and we’ve been able to see some of them come to know the Lord,” Whalen said.

“Some of them were believers but were very disconnected. They don’t have a

local church that they’re a part of, but they really are believers. But the

environment is so negative that they don’t often know that there’s a believer

just right down the road from them. They think they’re all alone out there.

“But through this ministry, they’ve been able to connect and

build relationships amongst each other. We’ve been discipling them and they’re

growing spiritually,” he added.

In addition to focusing on the man camps, the MSC workers

connect the men’s families with local Southern Baptist churches in their

hometowns.

“These men come from all over the country, sometimes from

all over the world and certainly all over Wyoming, and whenever we have the

opportunity, if we can minister to Dad at the oilfield, we try to connect the

family, wherever they might be, with a local Southern Baptist church so that

the family can be ministered to as well,” Whalen said.

Following the success of the Big Piney chapel, NAMB helped

purchase a mobile ministry unit consisting of a truck and Toy Hauler trailer

that can travel to the heart of the oilfields in Wyoming. Later the oilfield

fellowship helped purchase another. The mobile ministry units also are manned

by MSC missionaries and now are being utilized in the Jonah field and the

Wamsutter field, Whalen said.

“They’ll set up alongside of the road and put out a sign

that says ‘free biscuits and gravy,’ and folks stop in and in the process of

having a meal together or a cup of coffee, they’ll share the Lord with them and

build relationships and witness,” Whalen said.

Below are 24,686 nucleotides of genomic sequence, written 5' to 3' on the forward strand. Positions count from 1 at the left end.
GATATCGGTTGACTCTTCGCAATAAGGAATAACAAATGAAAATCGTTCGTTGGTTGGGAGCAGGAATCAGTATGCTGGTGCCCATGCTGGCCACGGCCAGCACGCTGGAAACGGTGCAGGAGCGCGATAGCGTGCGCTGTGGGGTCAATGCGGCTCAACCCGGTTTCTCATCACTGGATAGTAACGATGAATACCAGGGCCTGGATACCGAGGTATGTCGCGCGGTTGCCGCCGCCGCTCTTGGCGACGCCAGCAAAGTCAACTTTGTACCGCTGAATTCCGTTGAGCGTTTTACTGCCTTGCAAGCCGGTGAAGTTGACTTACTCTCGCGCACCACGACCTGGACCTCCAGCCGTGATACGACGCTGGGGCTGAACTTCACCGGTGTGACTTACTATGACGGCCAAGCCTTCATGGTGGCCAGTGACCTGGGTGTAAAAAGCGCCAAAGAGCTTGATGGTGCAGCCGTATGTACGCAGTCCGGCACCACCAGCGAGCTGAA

“They’ve discovered several believers out in the oilfield

that they’re now able to disciple. One MSC worker puts together dcripture

cards, and the men in the trucks will stop by to pick up their dcripture card

for the day,” he said. “They’ll stop for a few minutes, have a cup of coffee,

get their dcripture card and head out the door. It’s just a way of connecting

with other believers and providing a discipling opportunity. We’ve seen some

neat things happen as a result of it.”

Contributed photo

Trailers upon trailers make up the Big Piney man camp in Wyoming, where Southern Baptists are ministering to men and women who have left home to drill for oil and natural gas.

Last July, an oilfield worker named Carl Felts stopped by

the mobile unit after being out of prison only three weeks. He was gone a while

after that and then returned in December. Felts told Drew and Pam Crabtree, the

MSC workers in the unit, he didn’t have time to come in but wanted to give them

a message.

Since his first stop at the unit, Felts had married his

girlfriend who was a new Christian, and the two of them were reading the Bible.

The pages were falling out of his oilfield Bible, and he asked the Crabtrees

for a new copy.

“You don’t know how many people you influence just by coming

out here each day,” Felts said, according to a paraphrase by Drew Crabtree. “I

have seen you out here many days since that first time and not stopped, but

just seeing the mobile chapel here reminds me to pray, and sometimes I start

praying after I drive by.

“Sometimes I fall of the wagon and don’t do things as I

should, but when I see this chapel out here it is a reminder to me and I climb

back on the wagon. I know other people are like me, so you need to know that

just being here in the oilfield helps a lot of us even if we don’t stop.”

Felts also said he was attempting to visit the men he was

imprisoned with in order to share the gospel with them.

Oilfield ministry, Whalen said, is “just one of those

missional ministries that we recognized that there are people groups out there

we were not reaching, and the only way to reach them was to go to where they

were — just to obey the Great Commission and go.”

(EDITOR’S NOTE — Roach is a BP staff writer. To access

a video called “Drill Here, Drill Now” highlighting the Wyoming oilfield

ministry, visit namb.net and click on the video gallery.)